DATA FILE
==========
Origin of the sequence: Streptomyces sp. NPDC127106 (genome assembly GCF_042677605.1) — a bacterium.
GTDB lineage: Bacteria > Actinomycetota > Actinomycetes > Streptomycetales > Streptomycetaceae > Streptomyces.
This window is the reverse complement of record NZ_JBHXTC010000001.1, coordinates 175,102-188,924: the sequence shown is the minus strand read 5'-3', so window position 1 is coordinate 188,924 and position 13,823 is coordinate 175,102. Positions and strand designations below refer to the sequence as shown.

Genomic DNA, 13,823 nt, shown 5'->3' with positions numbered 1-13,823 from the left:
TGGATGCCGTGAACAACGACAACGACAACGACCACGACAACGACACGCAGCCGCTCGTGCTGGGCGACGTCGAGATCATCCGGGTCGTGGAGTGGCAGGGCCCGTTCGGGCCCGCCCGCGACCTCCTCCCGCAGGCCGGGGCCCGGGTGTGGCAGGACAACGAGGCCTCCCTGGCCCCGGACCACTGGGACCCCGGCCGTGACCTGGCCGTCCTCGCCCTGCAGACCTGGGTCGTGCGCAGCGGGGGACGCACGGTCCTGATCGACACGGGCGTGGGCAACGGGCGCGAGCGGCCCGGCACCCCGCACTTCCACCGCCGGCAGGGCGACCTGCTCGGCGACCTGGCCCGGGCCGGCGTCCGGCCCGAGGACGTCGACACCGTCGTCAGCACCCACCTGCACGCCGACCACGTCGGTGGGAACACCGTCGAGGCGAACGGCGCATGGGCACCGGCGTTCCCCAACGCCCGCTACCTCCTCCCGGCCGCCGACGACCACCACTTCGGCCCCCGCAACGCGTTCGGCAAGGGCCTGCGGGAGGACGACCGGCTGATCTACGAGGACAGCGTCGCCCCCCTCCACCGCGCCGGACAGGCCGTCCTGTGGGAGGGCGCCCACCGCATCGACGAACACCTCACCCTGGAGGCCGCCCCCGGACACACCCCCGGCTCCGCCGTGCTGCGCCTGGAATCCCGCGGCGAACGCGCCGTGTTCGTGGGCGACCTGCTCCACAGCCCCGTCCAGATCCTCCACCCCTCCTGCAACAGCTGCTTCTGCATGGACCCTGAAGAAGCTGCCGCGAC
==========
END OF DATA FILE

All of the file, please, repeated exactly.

Origin of the sequence: Streptomyces sp. NPDC127106 (genome assembly GCF_042677605.1) — a bacterium.
GTDB lineage: Bacteria > Actinomycetota > Actinomycetes > Streptomycetales > Streptomycetaceae > Streptomyces.
This window is the reverse complement of record NZ_JBHXTC010000001.1, coordinates 175,102-188,924: the sequence shown is the minus strand read 5'-3', so window position 1 is coordinate 188,924 and position 13,823 is coordinate 175,102. Positions and strand designations below refer to the sequence as shown.

Genomic DNA, 13,823 nt, shown 5'->3' with positions numbered 1-13,823 from the left:
TGGATGCCGTGAACAACGACAACGACAACGACCACGACAACGACACGCAGCCGCTCGTGCTGGGCGACGTCGAGATCATCCGGGTCGTGGAGTGGCAGGGCCCGTTCGGGCCCGCCCGCGACCTCCTCCCGCAGGCCGGGGCCCGGGTGTGGCAGGACAACGAGGCCTCCCTGGCCCCGGACCACTGGGACCCCGGCCGTGACCTGGCCGTCCTCGCCCTGCAGACCTGGGTCGTGCGCAGCGGGGGACGCACGGTCCTGATCGACACGGGCGTGGGCAACGGGCGCGAGCGGCCCGGCACCCCGCACTTCCACCGCCGGCAGGGCGACCTGCTCGGCGACCTGGCCCGGGCCGGCGTCCGGCCCGAGGACGTCGACACCGTCGTCAGCACCCACCTGCACGCCGACCACGTCGGTGGGAACACCGTCGAGGCGAACGGCGCATGGGCACCGGCGTTCCCCAACGCCCGCTACCTCCTCCCGGCCGCCGACGACCACCACTTCGGCCCCCGCAACGCGTTCGGCAAGGGCCTGCGGGAGGACGACCGGCTGATCTACGAGGACAGCGTCGCCCCCCTCCACCGCGCCGGACAGGCCGTCCTGTGGGAGGGCGCCCACCGCATCGACGAACACCTCACCCTGGAGGCCGCCCCCGGACACACCCCCGGCTCCGCCGTGCTGCGCCTGGAATCCCGCGGCGAACGCGCCGTGTTCGTGGGCGACCTGCTCCACAGCCCCGTCCAGATCCTCCACCCCTCCTGCAACAGCTGCTTCTGCATGGACCCTGAAGAAGCTGCCGCGAC